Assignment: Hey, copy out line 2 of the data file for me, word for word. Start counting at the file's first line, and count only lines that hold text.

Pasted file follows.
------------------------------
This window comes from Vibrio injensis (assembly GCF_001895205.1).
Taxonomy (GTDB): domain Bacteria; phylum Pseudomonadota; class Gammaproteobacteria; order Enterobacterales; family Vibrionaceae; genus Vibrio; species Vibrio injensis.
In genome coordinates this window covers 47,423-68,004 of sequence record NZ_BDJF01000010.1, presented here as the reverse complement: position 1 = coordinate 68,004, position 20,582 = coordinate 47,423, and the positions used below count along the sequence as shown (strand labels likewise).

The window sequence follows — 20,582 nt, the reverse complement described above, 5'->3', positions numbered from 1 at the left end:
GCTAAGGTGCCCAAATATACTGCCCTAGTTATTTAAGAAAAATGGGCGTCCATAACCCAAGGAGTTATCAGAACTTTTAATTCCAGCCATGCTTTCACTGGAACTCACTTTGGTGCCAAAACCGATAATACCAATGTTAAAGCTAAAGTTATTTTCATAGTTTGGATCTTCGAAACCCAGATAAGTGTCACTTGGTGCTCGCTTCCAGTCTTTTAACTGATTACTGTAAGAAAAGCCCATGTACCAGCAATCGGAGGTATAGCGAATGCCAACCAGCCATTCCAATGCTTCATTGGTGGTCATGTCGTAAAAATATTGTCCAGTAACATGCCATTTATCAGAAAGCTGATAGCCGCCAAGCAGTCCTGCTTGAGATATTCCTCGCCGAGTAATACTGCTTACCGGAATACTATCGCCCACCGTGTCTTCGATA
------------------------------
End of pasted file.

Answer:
Taxonomy (GTDB): domain Bacteria; phylum Pseudomonadota; class Gammaproteobacteria; order Enterobacterales; family Vibrionaceae; genus Vibrio; species Vibrio injensis.